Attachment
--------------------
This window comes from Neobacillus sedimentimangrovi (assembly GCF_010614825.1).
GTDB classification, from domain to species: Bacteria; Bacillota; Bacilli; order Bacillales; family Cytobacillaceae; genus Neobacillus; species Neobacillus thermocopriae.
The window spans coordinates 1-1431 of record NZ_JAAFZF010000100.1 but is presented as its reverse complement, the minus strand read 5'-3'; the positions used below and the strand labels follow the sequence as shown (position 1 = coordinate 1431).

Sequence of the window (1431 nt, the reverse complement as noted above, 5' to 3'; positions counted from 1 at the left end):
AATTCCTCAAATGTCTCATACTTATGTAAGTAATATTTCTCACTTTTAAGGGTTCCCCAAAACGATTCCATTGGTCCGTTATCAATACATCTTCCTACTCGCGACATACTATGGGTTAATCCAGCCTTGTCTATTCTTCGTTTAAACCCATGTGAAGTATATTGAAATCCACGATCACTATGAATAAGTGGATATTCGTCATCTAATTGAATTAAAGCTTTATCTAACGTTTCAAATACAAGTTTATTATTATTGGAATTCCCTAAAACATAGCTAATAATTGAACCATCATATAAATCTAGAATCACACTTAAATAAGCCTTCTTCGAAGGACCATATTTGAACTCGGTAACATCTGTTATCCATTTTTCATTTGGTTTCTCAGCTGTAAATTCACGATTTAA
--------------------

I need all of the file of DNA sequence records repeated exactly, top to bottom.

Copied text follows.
This window comes from Neobacillus sedimentimangrovi (assembly GCF_010614825.1).
GTDB classification, from domain to species: Bacteria; Bacillota; Bacilli; order Bacillales; family Cytobacillaceae; genus Neobacillus; species Neobacillus thermocopriae.
The window spans coordinates 1-1431 of record NZ_JAAFZF010000100.1 but is presented as its reverse complement, the minus strand read 5'-3'; the positions used below and the strand labels follow the sequence as shown (position 1 = coordinate 1431).

Sequence of the window (1431 nt, the reverse complement as noted above, 5' to 3'; positions counted from 1 at the left end):
AATTCCTCAAATGTCTCATACTTATGTAAGTAATATTTCTCACTTTTAAGGGTTCCCCAAAACGATTCCATTGGTCCGTTATCAATACATCTTCCTACTCGCGACATACTATGGGTTAATCCAGCCTTGTCTATTCTTCGTTTAAACCCATGTGAAGTATATTGAAATCCACGATCACTATGAATAAGTGGATATTCGTCATCTAATTGAATTAAAGCTTTATCTAACGTTTCAAATACAAGTTTATTATTATTGGAATTCCCTAAAACATAGCTAATAATTGAACCATCATATAAATCTAGAATCACACTTAAATAAGCCTTCTTCGAAGGACCATATTTGAACTCGGTAACATCTGTTATCCATTTTTCATTTGGTTTCTCAGCTGTAAATTCACGATTTAA